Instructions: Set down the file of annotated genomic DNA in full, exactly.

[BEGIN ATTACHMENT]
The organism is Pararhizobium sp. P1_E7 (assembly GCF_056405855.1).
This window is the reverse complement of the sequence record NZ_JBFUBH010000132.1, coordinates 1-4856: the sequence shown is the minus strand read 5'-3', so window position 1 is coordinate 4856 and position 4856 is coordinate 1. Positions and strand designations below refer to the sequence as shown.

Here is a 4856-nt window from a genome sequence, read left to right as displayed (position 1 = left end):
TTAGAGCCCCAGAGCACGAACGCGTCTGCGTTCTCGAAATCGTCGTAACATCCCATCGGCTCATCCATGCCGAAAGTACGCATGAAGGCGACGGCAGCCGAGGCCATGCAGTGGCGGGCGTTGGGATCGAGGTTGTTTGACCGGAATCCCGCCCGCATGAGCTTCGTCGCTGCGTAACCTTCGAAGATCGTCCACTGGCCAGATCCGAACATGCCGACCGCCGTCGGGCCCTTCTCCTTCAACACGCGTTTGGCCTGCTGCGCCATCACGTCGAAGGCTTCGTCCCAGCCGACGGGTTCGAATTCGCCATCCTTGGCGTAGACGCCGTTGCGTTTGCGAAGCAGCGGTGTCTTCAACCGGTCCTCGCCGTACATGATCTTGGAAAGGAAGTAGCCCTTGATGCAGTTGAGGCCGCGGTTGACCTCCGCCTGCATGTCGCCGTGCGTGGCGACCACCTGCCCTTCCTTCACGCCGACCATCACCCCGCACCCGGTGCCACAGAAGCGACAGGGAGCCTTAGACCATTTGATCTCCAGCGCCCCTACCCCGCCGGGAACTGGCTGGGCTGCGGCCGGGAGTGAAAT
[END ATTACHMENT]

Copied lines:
The organism is Pararhizobium sp. P1_E7 (assembly GCF_056405855.1).
This window is the reverse complement of the sequence record NZ_JBFUBH010000132.1, coordinates 1-4856: the sequence shown is the minus strand read 5'-3', so window position 1 is coordinate 4856 and position 4856 is coordinate 1. Positions and strand designations below refer to the sequence as shown.

Here is a 4856-nt window from a genome sequence, read left to right as displayed (position 1 = left end):
TTAGAGCCCCAGAGCACGAACGCGTCTGCGTTCTCGAAATCGTCGTAACATCCCATCGGCTCATCCATGCCGAAAGTACGCATGAAGGCGACGGCAGCCGAGGCCATGCAGTGGCGGGCGTTGGGATCGAGGTTGTTTGACCGGAATCCCGCCCGCATGAGCTTCGTCGCTGCGTAACCTTCGAAGATCGTCCACTGGCCAGATCCGAACATGCCGACCGCCGTCGGGCCCTTCTCCTTCAACACGCGTTTGGCCTGCTGCGCCATCACGTCGAAGGCTTCGTCCCAGCCGACGGGTTCGAATTCGCCATCCTTGGCGTAGACGCCGTTGCGTTTGCGAAGCAGCGGTGTCTTCAACCGGTCCTCGCCGTACATGATCTTGGAAAGGAAGTAGCCCTTGATGCAGTTGAGGCCGCGGTTGACCTCCGCCTGCATGTCGCCGTGCGTGGCGACCACCTGCCCTTCCTTCACGCCGACCATCACCCCGCACCCGGTGCCACAGAAGCGACAGGGAGCCTTAGACCATTTGATCTCCAGCGCCCCTACCCCGCCGGGAACTGGCTGGGCTGCGGCCGGGAGTGAAAT